Jacob was the eldest of three sons born to religious Jewish parents in the city of Krakow. His father was a flour merchant. The Wassermans spent summer vacations near Proszowice at a farm owned by their grandfather, who also ran a flour mill.
1933-39: In March 1939, at the age of 13, I celebrated my bar-mitzvah. That summer, we vacationed as usual at my grandfather's farm. We returned to a nightmare. Krakow had been occupied by the Germans on September 6. Jews were not allowed to walk on the sidewalks, to ride streetcars, or even to own radios. We were even afraid to walk in the streets because Jews were often kidnapped and beaten.
1940-45: In 1940, we retreated to the farm. Early one Saturday, the Jews in the area were rounded up. We were being marched into Proszowice when a Polish policeman--two dead bodies next to him--motioned to me demanding why I hadn't greeted him "Good morning." As I came closer he loaded his gun and pointed it at me. But as I passed, he bashed me with the barrel, smashing my nose and jaw. I broke away and lost myself in the column; the policeman shot someone else instead. Four days later my father and I were deported to the Prokocim camp.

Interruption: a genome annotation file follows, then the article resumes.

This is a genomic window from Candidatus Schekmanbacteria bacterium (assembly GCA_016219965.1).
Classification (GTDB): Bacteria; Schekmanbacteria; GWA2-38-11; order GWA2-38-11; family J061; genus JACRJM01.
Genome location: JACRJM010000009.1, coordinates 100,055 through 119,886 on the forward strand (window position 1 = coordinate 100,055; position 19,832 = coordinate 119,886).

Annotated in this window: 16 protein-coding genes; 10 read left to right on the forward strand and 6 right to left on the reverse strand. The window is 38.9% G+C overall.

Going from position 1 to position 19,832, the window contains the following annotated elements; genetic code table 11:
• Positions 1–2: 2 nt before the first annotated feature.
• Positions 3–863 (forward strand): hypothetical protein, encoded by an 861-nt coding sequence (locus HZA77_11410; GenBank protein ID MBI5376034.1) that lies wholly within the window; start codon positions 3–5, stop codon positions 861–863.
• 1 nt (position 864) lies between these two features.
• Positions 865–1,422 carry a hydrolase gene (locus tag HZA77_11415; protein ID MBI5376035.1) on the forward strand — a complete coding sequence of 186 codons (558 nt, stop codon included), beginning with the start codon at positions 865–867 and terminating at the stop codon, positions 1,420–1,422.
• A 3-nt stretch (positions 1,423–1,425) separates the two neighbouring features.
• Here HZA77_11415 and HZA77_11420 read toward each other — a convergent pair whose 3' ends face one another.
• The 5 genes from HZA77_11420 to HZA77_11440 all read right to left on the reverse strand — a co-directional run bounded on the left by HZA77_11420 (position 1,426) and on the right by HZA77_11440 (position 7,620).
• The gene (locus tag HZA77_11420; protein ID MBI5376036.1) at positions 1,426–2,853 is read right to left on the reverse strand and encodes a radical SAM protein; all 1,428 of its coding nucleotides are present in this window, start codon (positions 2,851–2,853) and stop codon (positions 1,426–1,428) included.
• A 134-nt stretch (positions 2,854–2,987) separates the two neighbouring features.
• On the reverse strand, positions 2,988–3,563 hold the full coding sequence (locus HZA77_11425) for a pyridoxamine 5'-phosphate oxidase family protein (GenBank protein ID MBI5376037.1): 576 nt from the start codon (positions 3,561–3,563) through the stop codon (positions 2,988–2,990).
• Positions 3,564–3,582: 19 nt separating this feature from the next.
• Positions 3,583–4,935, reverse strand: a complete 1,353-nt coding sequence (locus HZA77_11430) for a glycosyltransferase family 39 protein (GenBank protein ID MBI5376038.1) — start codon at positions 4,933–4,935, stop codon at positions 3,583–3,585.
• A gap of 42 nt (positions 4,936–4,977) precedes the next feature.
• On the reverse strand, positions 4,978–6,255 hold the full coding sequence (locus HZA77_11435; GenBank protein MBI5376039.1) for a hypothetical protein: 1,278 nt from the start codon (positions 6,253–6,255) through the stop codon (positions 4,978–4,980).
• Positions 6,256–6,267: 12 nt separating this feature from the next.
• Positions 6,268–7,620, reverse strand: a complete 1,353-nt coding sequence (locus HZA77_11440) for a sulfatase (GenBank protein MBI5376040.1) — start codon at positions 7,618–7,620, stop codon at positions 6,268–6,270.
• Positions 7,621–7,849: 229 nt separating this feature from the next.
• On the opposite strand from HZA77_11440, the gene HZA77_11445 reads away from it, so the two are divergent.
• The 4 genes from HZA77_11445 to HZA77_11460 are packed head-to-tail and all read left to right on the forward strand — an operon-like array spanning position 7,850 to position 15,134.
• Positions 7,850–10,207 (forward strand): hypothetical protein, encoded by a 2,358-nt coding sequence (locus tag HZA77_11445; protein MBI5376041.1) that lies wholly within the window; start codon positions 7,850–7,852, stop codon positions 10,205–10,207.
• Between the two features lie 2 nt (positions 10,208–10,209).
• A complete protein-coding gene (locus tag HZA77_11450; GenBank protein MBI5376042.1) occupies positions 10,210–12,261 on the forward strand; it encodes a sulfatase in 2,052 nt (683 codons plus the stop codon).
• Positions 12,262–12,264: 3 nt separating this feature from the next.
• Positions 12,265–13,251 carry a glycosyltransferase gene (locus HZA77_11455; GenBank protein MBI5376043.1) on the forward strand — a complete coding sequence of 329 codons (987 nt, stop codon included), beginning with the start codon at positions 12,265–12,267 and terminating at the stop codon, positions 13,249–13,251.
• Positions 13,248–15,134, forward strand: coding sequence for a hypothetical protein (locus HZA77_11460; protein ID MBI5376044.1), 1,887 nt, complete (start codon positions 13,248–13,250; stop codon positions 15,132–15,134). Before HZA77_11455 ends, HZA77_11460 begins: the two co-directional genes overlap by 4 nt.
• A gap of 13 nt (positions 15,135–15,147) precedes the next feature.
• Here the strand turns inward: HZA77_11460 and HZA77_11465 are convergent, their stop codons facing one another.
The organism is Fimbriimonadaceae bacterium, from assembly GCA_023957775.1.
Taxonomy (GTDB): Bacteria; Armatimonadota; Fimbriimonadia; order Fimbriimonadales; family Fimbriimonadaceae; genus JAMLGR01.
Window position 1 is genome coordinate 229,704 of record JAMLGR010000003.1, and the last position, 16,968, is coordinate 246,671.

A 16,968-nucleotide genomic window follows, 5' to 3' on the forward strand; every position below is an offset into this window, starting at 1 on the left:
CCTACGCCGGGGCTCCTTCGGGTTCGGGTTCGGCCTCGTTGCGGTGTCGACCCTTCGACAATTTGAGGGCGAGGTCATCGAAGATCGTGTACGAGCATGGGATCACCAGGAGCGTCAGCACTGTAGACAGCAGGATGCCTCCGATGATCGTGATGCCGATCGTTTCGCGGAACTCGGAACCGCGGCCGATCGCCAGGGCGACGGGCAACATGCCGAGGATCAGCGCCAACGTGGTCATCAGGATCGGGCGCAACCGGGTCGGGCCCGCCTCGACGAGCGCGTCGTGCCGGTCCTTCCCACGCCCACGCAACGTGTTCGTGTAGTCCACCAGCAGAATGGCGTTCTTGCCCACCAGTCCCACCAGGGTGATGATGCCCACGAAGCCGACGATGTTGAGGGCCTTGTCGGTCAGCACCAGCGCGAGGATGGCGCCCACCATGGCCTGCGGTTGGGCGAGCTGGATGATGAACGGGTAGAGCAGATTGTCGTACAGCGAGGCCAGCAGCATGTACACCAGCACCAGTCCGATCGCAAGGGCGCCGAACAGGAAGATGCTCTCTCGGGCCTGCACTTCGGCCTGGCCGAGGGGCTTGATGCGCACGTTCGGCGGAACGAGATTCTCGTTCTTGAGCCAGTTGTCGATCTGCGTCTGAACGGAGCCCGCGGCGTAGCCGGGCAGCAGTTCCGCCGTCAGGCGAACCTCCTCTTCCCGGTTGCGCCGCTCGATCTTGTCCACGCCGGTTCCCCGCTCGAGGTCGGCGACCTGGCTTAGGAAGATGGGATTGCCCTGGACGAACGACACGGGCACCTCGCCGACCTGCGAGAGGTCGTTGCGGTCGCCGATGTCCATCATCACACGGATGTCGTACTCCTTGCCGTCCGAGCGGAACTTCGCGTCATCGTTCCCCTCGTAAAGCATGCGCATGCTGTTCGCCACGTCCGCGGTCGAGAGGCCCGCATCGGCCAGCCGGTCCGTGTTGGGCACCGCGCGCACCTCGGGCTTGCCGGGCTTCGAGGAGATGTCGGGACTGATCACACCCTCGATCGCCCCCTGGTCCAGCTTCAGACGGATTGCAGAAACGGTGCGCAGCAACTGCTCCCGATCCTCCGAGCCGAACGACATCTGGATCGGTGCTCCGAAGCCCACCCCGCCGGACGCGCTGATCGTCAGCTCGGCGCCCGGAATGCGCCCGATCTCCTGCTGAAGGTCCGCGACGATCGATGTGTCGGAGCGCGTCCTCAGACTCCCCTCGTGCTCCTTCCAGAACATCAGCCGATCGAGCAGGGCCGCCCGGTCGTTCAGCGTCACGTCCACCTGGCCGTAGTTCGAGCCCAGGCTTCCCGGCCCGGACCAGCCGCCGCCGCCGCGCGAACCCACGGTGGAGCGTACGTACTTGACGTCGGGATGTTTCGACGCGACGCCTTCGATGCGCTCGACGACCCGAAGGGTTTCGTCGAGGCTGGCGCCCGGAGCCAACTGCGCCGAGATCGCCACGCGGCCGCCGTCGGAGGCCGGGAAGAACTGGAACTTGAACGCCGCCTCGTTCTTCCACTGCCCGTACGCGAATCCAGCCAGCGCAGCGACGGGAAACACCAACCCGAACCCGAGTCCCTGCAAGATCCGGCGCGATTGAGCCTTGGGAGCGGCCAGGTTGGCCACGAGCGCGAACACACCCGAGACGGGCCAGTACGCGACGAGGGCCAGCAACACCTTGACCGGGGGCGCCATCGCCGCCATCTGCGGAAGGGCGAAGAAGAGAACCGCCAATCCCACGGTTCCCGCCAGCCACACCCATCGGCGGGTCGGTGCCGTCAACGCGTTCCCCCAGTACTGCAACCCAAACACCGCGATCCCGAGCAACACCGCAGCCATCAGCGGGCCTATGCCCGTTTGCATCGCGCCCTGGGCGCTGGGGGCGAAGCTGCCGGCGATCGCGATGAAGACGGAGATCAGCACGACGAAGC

Jacob spent the rest of the war in labor camps. In 1947 he attempted to emigrate illegally to Palestine, but was detained in Cyprus by the British. He settled in Israel in 1948.